Change is coming

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After 3 days of lengthy meetings and positive interactions, I honestly do think a change is coming. At the very least I can see it.

Last month, a suprise came in our email. Tech4Agri was elected as the local Youth Representative for the GFAR Steering Committee.

We had just signed up to become members of the forum, having seen an open call, which is still open, for stakeholders of all types and all regions of the world to apply.

As huge advocates for networking, it was a given that we joined the Forum. Additionally, #ICYMI, our YPARD Global Coordinating Unit is housed with GFAR, meaning they provide the support we need to keep our young professionals network going.

However, we truly did not expect to be elected by our fellow youth constituents. Not only were we humbled but it also shows our work is having a much larger impact than we thought. Our work is being seen.

Therefore we definitely had to rise to the occassion.

The members of the Steering Committee of which there are 32 in total, are there to represent their constituents in their various sectors. As a result, the committee is extremely diverse, ranging from and including farmer organizations, women and gender advocates, private business representatives, regional organizers, research institutions and more; all of whom represent a forum of over 400 partners.

Such diversity is the perfect environment for the sharing of experiences, particularly those that provide solutions to the problems stakeholders face in the course of their activities. The aim is to create GFAR’s new Medium Term Plan which guides its efforts in assisting forum members to collectively work towards demand driven research and innovation.

This is quite a challenge, given the various backgrounds and mandates of the various groups that committee members represent. There are so many moving parts to such wide scale collaboration.

Regardless, can you imagine what could be accomplished? By partnering with multiple stakeholders, at different levels and starting from the ground up, the Forum will encourage research and innovation that is actually needed.

In this sense a dynamic shift is in effect as such collaboration is likely to have an impact on the overall sector – a trend to ensure that true impact occurs.

Tech4agri as a member of the forum can partner with other institutions around the world by agreeing on a collective action.

collective action is defined as a multi stakeholder program of work that is initiated by 3 or more partners of the forum while being prioritized by all members. It must include a focus on gender and youth while contributing to the objectives of the forum and the GCARD Road Map.

This means a more powerful working structure is possible to facilitate agriyouth needs. For instance, YPARD Trinidad & Tobago could partner with FONTAGRO,  a regional mechanism for technical support and innovation in Latin America & the Caribbean and YPARD to facilitate an online mentoring program. One aspect of the program requires an international mentor. As such, we can work with other members and tap into the Forum’s resources to bring this into reality.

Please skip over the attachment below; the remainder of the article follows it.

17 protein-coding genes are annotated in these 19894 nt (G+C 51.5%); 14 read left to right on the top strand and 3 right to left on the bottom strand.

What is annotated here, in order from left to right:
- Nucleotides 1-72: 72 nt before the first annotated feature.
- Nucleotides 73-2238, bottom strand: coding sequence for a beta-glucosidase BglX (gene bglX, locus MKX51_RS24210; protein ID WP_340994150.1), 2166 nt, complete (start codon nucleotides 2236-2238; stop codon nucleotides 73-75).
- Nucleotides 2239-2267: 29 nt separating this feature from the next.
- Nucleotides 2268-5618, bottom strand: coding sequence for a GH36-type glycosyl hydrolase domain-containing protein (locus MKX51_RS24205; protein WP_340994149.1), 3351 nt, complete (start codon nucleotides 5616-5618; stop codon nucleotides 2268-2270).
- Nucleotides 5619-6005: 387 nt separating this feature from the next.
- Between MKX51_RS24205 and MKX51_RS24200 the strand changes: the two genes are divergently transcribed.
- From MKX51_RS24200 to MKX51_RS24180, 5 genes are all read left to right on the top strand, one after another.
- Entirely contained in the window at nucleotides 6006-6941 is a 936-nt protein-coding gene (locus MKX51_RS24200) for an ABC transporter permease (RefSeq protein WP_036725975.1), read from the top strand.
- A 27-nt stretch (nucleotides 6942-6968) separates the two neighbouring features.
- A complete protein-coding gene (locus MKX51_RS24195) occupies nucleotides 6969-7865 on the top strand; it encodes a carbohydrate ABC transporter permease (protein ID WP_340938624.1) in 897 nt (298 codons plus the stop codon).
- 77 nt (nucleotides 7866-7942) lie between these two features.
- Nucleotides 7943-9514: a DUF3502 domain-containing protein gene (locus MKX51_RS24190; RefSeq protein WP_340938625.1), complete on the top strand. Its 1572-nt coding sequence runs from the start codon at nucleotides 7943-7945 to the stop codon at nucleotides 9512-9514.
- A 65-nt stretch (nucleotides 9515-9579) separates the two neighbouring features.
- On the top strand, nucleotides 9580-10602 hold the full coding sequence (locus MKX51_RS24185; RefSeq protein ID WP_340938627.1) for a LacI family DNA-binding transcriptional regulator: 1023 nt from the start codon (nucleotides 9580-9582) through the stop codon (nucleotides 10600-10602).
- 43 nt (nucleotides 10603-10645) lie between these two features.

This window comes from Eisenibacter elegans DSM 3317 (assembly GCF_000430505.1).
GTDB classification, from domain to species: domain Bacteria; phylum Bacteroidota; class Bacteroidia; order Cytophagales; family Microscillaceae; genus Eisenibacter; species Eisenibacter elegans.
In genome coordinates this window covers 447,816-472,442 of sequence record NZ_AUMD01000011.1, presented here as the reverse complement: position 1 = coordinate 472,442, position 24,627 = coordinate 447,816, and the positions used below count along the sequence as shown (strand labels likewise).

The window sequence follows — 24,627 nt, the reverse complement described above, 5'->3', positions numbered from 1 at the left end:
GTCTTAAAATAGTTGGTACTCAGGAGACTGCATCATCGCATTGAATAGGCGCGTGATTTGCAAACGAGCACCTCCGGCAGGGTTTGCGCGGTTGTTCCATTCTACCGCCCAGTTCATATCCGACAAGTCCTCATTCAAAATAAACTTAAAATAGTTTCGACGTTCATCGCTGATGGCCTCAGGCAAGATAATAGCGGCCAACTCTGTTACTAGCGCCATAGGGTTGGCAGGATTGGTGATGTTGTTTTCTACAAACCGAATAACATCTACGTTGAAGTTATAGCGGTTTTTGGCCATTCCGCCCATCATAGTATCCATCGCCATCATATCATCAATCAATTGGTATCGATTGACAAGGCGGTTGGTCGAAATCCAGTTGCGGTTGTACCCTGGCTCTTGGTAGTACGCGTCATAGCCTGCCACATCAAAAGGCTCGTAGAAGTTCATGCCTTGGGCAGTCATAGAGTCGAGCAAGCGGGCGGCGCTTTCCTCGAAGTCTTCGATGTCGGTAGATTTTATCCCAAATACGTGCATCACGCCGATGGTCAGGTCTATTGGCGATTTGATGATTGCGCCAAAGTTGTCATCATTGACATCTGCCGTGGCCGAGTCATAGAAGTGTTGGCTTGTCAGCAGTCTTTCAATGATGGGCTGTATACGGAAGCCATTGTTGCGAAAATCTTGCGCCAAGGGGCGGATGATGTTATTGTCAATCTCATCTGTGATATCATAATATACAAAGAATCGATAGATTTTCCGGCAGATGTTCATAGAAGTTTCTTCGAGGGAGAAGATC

Despite the many moving parts of the structure it will certainly be much easier to facilitate a partnership that has direct impact on the ground.

Let’s pause for a second. Your immediate thought was that something like this would require funding, a concern many of the other Steering Committee members had during our first meeting.

However, I disagree. I view the Forum as a great opportuntiy to ensure agriyouth are able to access what they need. Based on the response from the youth constitutents, our needs remain the same as they have been for years – access to land, labor and captial/finance services. Given the diversity of the members, we have some highly influential partners who could lobby and succeed on behalf of youth and gender in support of truly meaningful programmes and policy in order to access these resources.

Furthermore, agriyouth also need technical support, co-workspaces, mentoring and exposure to new technologies and the likes of which can certainly be achieved through the maximization of resources that Forum members already have. For example, many partners have access to an office, even a small shared space, provided for young agripreneurs to work on their businesses. Having access to such an office would provide immense motivation for these youth to succeed.

This would in no way affect the cost of that office in terms of utilities, rent, internet and phone access, etc as it is likely that the institution already pays a set price for these services. By providing a co-working space, the resource use is simply being maximized. To me this would be an excellent start as it helps to bring new agribusinesses into the sector keeping it healthy and growing while simultaneously motivating these entrepreneurs to succeed.

All in all, I, like the other committee members have a positive outlook on the new direction of GFAR. I look forward to the next meeting where our collective actions will be solidified and we can get to work, moving forward.

This blog post by Keron Bascombe, representative of the Youth Constituency in the GFAR Steering Committee, was originally published on the YPARD blog. Watch the interview with Keron to learn more about the value he sees in working together towards the shared goals of GFAR:

To watch all the interviews with Steering Committee members, check out the GFAR YouTube Channel.

Click here to learn more about GFAR’s new governance and to find the key messages from the SC in your language. 


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